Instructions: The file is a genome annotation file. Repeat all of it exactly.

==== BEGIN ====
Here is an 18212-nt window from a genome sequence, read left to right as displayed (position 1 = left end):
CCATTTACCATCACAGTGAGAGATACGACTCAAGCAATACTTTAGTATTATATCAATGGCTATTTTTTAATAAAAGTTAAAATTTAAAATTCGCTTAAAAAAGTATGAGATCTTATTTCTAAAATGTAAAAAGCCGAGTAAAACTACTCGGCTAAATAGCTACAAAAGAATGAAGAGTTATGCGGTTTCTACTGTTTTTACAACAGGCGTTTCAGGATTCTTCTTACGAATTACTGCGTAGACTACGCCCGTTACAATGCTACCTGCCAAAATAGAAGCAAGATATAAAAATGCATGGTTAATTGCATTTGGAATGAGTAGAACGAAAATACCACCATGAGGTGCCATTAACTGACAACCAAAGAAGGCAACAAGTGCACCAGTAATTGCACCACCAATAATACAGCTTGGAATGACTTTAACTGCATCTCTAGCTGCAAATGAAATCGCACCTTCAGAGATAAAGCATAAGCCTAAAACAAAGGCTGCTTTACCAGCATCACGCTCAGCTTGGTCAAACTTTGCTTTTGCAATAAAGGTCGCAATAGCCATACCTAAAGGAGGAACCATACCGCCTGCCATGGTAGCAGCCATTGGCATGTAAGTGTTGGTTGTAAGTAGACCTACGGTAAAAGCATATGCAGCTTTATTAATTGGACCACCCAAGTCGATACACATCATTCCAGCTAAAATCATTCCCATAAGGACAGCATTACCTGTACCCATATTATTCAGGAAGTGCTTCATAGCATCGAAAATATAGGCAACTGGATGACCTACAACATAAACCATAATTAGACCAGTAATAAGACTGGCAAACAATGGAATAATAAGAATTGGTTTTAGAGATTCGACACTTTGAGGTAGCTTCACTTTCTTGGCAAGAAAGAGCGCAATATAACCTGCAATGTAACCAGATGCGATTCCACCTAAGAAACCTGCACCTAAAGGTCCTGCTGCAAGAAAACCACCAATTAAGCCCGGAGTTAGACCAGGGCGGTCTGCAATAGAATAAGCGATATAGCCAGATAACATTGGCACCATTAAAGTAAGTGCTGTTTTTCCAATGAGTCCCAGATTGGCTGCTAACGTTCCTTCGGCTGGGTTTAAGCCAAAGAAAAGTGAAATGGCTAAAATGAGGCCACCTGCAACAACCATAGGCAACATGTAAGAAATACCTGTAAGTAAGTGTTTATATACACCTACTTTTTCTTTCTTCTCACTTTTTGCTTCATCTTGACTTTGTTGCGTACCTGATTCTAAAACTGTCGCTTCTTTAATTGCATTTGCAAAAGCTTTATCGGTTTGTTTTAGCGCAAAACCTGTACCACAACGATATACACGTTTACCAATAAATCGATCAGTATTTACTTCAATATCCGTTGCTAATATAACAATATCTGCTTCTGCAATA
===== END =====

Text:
Here is an 18212-nt window from a genome sequence, read left to right as displayed (position 1 = left end):
CCATTTACCATCACAGTGAGAGATACGACTCAAGCAATACTTTAGTATTATATCAATGGCTATTTTTTAATAAAAGTTAAAATTTAAAATTCGCTTAAAAAAGTATGAGATCTTATTTCTAAAATGTAAAAAGCCGAGTAAAACTACTCGGCTAAATAGCTACAAAAGAATGAAGAGTTATGCGGTTTCTACTGTTTTTACAACAGGCGTTTCAGGATTCTTCTTACGAATTACTGCGTAGACTACGCCCGTTACAATGCTACCTGCCAAAATAGAAGCAAGATATAAAAATGCATGGTTAATTGCATTTGGAATGAGTAGAACGAAAATACCACCATGAGGTGCCATTAACTGACAACCAAAGAAGGCAACAAGTGCACCAGTAATTGCACCACCAATAATACAGCTTGGAATGACTTTAACTGCATCTCTAGCTGCAAATGAAATCGCACCTTCAGAGATAAAGCATAAGCCTAAAACAAAGGCTGCTTTACCAGCATCACGCTCAGCTTGGTCAAACTTTGCTTTTGCAATAAAGGTCGCAATAGCCATACCTAAAGGAGGAACCATACCGCCTGCCATGGTAGCAGCCATTGGCATGTAAGTGTTGGTTGTAAGTAGACCTACGGTAAAAGCATATGCAGCTTTATTAATTGGACCACCCAAGTCGATACACATCATTCCAGCTAAAATCATTCCCATAAGGACAGCATTACCTGTACCCATATTATTCAGGAAGTGCTTCATAGCATCGAAAATATAGGCAACTGGATGACCTACAACATAAACCATAATTAGACCAGTAATAAGACTGGCAAACAATGGAATAATAAGAATTGGTTTTAGAGATTCGACACTTTGAGGTAGCTTCACTTTCTTGGCAAGAAAGAGCGCAATATAACCTGCAATGTAACCAGATGCGATTCCACCTAAGAAACCTGCACCTAAAGGTCCTGCTGCAAGAAAACCACCAATTAAGCCCGGAGTTAGACCAGGGCGGTCTGCAATAGAATAAGCGATATAGCCAGATAACATTGGCACCATTAAAGTAAGTGCTGTTTTTCCAATGAGTCCCAGATTGGCTGCTAACGTTCCTTCGGCTGGGTTTAAGCCAAAGAAAAGTGAAATGGCTAAAATGAGGCCACCTGCAACAACCATAGGCAACATGTAAGAAATACCTGTAAGTAAGTGTTTATATACACCTACTTTTTCTTTCTTCTCACTTTTTGCTTCATCTTGACTTTGTTGCGTACCTGATTCTAAAACTGTCGCTTCTTTAATTGCATTTGCAAAAGCTTTATCGGTTTGTTTTAGCGCAAAACCTGTACCACAACGATATACACGTTTACCAATAAATCGATCAGTATTTACTTCAATATCCGTTGCTAATATAACAATATCTGCTTCTGCAATA